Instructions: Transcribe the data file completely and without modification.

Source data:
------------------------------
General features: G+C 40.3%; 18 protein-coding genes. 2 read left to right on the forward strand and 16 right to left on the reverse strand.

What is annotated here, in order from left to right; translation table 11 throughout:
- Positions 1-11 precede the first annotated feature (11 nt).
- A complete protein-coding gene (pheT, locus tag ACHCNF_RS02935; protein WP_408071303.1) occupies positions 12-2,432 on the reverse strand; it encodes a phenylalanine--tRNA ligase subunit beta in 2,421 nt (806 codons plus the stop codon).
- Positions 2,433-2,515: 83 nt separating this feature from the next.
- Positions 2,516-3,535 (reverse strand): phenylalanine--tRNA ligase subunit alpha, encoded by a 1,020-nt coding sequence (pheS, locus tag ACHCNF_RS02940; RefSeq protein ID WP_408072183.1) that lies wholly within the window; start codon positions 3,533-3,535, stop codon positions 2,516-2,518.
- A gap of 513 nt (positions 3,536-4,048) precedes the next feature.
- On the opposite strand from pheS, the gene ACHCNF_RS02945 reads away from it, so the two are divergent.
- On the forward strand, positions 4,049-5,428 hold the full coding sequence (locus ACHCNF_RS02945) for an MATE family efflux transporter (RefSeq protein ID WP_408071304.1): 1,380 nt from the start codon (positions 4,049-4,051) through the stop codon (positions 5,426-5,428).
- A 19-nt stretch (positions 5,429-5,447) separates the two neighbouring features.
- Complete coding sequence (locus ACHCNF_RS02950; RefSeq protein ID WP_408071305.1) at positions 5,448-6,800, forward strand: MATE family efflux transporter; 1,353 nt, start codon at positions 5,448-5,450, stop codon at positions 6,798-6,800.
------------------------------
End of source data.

General features: G+C 40.3%; 18 protein-coding genes. 2 read left to right on the forward strand and 16 right to left on the reverse strand.

What is annotated here, in order from left to right; translation table 11 throughout:
- Positions 1-11 precede the first annotated feature (11 nt).
- A complete protein-coding gene (pheT, locus tag ACHCNF_RS02935; protein WP_408071303.1) occupies positions 12-2,432 on the reverse strand; it encodes a phenylalanine--tRNA ligase subunit beta in 2,421 nt (806 codons plus the stop codon).
- Positions 2,433-2,515: 83 nt separating this feature from the next.
- Positions 2,516-3,535 (reverse strand): phenylalanine--tRNA ligase subunit alpha, encoded by a 1,020-nt coding sequence (pheS, locus tag ACHCNF_RS02940; RefSeq protein ID WP_408072183.1) that lies wholly within the window; start codon positions 3,533-3,535, stop codon positions 2,516-2,518.
- A gap of 513 nt (positions 3,536-4,048) precedes the next feature.
- On the opposite strand from pheS, the gene ACHCNF_RS02945 reads away from it, so the two are divergent.
- On the forward strand, positions 4,049-5,428 hold the full coding sequence (locus ACHCNF_RS02945) for an MATE family efflux transporter (RefSeq protein ID WP_408071304.1): 1,380 nt from the start codon (positions 4,049-4,051) through the stop codon (positions 5,426-5,428).
- A 19-nt stretch (positions 5,429-5,447) separates the two neighbouring features.
- Complete coding sequence (locus ACHCNF_RS02950; RefSeq protein ID WP_408071305.1) at positions 5,448-6,800, forward strand: MATE family efflux transporter; 1,353 nt, start codon at positions 5,448-5,450, stop codon at positions 6,798-6,800.